Amur Leopard: One of the World's Most Endangered Cats

With a Wild Population of 40, Amur Leopards are Close to Going Extinct

Amur Leopard
Kathleen Reeder Wildlife Photography / Getty Images

The Far Eastern or Amur leopard (Panthera pardus orientalis) is one of the world's most endangered cats. It is a solitary, nocturnal leopard with a wild population estimated at under 40 individuals who mostly reside in the Amur River basin of eastern Russia with a few scattered in neighboring China. They are particularly vulnerable to extinction because Amur leopards have the lowest levels of genetic variation of any leopard subspecies. The primary causes for their low population are habitat destruction from commercial logging and farming from 1970 to 1983 and illegal poaching for fur over the last 40 years. Fortunately, conservation efforts by organizations like the World Wildlife Fund and the Amur Leopard and Tiger Alliance (ALTA) are working to recover the species from extinction.

What Is an Amur Leopard?

Appearance: The Amur leopard is a subspecies of leopard with a thick coat of long, dense hair varying in color from creamy yellow to rusty orange, depending on their habitat. Amur leopards in the snowier Amur River Basin of Russia develop lighter coats in the winter and tend to have more cream-colored coats than their Chinese kin. Their rosettes (spots) are more widely spaced with thicker black borders than other subspecies of leopards. They also have larger legs and wider paws than other subspecies, an adaptation that facilitates movement through deep snow.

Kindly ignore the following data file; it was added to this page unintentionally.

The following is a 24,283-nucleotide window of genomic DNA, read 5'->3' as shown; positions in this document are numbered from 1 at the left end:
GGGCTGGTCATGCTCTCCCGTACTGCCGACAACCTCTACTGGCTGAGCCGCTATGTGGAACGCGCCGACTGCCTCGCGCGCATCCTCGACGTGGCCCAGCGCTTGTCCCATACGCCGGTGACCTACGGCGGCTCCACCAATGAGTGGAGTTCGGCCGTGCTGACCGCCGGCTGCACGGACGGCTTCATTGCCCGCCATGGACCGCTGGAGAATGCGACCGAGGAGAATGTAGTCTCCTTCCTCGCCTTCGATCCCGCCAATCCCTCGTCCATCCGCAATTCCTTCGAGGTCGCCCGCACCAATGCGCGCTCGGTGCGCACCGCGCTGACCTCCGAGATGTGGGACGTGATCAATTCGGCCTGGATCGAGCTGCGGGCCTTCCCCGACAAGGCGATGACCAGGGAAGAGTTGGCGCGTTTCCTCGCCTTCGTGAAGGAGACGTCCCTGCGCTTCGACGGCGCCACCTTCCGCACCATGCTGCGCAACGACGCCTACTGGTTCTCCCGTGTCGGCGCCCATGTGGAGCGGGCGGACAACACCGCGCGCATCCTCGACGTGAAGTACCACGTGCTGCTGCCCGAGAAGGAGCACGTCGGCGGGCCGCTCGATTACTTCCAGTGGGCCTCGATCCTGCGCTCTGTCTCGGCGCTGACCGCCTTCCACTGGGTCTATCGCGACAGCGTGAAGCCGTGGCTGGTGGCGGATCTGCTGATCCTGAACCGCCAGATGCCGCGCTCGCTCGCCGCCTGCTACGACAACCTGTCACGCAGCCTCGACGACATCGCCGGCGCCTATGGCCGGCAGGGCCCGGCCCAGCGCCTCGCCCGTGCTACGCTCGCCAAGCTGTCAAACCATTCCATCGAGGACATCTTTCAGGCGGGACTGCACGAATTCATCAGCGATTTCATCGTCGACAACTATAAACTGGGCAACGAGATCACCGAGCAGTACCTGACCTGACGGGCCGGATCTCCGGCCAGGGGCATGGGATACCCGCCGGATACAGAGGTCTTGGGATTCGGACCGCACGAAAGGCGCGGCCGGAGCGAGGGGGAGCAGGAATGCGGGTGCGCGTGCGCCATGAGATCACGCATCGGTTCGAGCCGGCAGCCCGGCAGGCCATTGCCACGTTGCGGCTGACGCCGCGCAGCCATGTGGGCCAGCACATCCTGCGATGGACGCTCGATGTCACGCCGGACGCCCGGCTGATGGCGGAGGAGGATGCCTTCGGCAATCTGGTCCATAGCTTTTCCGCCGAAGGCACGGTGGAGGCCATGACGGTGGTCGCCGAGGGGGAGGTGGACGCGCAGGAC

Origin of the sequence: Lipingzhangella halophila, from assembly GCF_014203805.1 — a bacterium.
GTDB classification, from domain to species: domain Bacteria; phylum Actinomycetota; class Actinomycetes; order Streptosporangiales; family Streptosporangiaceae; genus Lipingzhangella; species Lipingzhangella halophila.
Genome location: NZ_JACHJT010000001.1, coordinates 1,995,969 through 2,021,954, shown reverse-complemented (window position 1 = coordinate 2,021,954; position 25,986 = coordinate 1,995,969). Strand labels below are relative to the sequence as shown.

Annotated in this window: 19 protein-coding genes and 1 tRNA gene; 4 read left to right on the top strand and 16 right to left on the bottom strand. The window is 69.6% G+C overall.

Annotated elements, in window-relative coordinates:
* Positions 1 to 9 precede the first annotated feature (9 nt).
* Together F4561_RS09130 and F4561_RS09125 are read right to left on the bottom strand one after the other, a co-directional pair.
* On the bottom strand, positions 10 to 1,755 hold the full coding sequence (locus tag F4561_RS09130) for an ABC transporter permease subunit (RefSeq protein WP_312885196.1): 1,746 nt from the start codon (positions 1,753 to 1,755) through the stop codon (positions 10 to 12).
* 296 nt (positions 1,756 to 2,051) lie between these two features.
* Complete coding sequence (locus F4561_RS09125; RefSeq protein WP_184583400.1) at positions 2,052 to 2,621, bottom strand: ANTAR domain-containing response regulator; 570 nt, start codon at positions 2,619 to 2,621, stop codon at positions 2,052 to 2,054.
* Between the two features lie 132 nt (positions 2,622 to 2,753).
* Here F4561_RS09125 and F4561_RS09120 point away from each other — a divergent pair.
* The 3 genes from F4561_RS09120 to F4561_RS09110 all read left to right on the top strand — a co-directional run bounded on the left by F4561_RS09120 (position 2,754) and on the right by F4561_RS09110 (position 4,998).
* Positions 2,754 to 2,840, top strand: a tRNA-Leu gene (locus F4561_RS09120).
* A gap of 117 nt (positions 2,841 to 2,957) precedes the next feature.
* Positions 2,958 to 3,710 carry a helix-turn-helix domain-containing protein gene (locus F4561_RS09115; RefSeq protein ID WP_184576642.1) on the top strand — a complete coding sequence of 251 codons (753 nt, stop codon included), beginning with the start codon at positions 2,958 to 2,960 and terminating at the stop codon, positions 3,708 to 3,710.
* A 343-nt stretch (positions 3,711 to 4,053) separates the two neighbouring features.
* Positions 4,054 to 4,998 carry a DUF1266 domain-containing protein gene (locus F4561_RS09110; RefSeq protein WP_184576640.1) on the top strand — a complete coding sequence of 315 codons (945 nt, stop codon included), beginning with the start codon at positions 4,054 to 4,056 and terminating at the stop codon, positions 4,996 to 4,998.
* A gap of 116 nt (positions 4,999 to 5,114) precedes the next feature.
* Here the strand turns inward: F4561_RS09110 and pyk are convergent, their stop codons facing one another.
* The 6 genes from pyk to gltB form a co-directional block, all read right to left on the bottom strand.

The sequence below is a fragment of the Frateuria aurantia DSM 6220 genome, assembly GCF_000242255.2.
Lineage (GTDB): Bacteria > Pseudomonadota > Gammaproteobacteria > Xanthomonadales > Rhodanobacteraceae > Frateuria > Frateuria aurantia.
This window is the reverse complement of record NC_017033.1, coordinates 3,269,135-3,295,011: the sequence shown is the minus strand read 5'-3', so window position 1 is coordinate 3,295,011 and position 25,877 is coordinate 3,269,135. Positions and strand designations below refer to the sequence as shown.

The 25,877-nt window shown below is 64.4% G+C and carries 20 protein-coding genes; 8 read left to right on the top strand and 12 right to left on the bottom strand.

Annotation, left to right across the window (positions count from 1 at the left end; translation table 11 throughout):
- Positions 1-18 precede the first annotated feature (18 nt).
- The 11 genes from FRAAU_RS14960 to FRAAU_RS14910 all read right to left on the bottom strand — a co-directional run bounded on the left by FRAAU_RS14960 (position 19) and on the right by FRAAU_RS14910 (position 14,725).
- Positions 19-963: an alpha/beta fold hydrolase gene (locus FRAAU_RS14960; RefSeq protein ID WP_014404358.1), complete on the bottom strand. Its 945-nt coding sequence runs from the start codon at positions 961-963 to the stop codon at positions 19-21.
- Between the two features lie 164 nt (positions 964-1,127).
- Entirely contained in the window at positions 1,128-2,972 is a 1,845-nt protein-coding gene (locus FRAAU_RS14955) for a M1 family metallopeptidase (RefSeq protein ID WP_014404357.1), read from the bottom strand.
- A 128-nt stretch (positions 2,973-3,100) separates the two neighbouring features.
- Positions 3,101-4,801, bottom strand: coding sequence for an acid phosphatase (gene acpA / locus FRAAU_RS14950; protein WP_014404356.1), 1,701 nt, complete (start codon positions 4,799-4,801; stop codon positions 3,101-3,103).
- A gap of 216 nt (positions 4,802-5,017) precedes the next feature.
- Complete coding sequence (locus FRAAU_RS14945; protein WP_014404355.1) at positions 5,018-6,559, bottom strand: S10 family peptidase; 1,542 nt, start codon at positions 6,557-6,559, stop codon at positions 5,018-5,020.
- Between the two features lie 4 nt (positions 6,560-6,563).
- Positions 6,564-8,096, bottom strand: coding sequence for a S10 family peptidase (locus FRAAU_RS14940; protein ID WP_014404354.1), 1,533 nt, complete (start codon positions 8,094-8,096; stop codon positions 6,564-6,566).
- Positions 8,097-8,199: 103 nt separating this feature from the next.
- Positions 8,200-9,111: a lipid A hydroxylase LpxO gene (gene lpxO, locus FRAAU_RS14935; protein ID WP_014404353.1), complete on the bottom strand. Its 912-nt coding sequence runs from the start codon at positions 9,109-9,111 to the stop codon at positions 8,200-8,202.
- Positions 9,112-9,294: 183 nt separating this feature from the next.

Size: Both males and females range in height between 25 to 31 inches at the shoulder and are typically 42 to 54 inches long. Their tales measure approximately 32 inches in length. Males are typically heavier at 70 to 110 pounds while females typically weigh 55 to 75 pounds. 

Diet: The Amur leopard is a strictly carnivorous predator that primarily hunts roe and sika deer but will also eat wild boar, Manchurian wapiti, musk deer, and moose. It will opportunistically prey on hares, badgers, raccoon dogs, fowl, mice, and even young Eurasian black bears.

Reproduction: Amur leopards reach reproductive maturity between the ages of two and three years. Females' estrus period last from 12 to 18 days with gestation taking approximately 90 to 95 days. Cubs are typically born from the end of March through May and weigh a little over one pound at birth. Like domestic cats, their eyes remain closed for about a week and they begin to crawl 12 to 15 days after birth. Young Amur leopards have been reported to remain with their mother for up to two years.